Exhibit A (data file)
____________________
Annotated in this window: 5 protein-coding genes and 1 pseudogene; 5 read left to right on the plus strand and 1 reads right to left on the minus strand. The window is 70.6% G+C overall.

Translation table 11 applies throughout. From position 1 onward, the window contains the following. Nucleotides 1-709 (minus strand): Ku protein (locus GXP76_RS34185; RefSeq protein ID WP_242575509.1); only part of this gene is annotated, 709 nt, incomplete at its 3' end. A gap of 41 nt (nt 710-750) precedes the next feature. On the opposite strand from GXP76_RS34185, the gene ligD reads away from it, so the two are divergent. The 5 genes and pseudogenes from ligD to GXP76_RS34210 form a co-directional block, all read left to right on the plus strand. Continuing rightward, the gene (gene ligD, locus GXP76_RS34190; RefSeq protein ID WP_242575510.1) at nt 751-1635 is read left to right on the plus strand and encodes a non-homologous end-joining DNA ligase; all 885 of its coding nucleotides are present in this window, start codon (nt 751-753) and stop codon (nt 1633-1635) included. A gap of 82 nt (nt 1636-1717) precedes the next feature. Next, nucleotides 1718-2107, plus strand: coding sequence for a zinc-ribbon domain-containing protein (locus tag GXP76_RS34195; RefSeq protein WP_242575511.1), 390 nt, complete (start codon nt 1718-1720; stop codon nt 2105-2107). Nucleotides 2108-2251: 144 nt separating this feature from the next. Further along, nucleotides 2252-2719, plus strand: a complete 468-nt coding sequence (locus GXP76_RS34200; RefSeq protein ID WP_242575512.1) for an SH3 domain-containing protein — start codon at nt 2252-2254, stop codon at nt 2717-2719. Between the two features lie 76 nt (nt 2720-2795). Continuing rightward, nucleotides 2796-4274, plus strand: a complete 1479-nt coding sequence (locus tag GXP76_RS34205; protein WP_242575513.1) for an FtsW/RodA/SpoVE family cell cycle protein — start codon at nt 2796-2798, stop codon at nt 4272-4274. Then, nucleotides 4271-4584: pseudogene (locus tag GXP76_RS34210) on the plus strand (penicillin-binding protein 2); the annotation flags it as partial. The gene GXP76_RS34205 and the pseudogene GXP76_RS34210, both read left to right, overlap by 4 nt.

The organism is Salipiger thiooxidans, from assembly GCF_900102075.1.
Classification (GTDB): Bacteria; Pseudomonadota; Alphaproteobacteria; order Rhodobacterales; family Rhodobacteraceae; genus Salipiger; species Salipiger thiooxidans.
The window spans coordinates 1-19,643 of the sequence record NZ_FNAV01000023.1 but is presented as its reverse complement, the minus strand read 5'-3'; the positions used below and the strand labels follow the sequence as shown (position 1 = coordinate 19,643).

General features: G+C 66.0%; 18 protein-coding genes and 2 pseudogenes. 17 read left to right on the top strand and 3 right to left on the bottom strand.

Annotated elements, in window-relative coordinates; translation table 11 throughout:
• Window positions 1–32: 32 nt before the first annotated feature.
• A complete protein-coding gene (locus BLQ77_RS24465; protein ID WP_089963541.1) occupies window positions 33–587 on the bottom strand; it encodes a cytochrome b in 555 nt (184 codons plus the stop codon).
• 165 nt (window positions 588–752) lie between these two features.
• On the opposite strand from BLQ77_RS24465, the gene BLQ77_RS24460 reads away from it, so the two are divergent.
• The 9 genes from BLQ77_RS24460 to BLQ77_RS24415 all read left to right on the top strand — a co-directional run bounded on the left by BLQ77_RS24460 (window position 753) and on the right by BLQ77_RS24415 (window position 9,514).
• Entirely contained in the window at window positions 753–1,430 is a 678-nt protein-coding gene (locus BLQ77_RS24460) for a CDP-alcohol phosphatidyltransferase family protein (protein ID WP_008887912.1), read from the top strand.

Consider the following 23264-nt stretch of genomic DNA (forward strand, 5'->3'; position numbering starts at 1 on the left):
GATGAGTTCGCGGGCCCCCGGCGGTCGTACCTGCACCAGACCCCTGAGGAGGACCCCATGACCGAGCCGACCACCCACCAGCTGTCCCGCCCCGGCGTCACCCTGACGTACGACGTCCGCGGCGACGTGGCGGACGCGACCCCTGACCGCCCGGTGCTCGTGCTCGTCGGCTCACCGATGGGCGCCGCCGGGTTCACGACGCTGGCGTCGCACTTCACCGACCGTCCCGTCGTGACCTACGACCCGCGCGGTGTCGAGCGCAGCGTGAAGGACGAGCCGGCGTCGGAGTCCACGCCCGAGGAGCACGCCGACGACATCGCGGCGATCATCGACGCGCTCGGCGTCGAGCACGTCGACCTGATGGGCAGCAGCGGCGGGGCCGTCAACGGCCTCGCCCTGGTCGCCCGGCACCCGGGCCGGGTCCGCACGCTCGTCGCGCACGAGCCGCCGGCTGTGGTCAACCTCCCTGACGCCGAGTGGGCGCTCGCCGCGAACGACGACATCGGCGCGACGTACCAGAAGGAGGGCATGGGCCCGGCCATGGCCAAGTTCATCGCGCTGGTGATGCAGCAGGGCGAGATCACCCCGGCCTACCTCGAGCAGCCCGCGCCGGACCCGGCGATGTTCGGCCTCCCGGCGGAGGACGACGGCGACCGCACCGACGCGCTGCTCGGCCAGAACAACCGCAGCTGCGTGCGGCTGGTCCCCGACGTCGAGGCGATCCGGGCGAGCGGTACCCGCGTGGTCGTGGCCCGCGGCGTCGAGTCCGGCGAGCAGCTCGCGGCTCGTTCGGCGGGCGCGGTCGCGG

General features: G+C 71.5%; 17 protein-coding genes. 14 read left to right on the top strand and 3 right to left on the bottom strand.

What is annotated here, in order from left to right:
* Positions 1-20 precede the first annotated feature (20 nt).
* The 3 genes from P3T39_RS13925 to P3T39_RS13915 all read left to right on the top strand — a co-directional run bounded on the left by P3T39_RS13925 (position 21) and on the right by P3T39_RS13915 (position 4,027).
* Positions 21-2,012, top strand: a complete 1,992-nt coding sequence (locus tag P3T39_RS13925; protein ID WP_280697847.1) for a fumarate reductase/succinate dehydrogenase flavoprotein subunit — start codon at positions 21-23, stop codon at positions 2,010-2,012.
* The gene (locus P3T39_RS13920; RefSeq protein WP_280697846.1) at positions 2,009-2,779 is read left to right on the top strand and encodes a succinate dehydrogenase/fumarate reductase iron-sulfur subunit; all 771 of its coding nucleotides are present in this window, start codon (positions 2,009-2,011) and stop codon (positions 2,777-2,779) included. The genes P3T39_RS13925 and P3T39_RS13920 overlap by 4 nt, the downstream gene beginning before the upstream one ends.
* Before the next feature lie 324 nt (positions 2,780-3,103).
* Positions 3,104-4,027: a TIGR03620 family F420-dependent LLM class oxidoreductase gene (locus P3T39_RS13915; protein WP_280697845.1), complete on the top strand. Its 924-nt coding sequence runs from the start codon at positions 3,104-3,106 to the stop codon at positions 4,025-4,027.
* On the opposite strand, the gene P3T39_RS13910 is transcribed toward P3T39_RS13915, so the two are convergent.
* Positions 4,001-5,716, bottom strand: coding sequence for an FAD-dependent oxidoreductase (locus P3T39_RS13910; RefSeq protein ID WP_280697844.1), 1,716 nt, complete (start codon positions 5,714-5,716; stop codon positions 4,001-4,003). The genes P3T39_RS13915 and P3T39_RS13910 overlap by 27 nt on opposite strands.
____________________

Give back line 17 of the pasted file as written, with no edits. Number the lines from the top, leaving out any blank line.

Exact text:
What is annotated here, in order from left to right: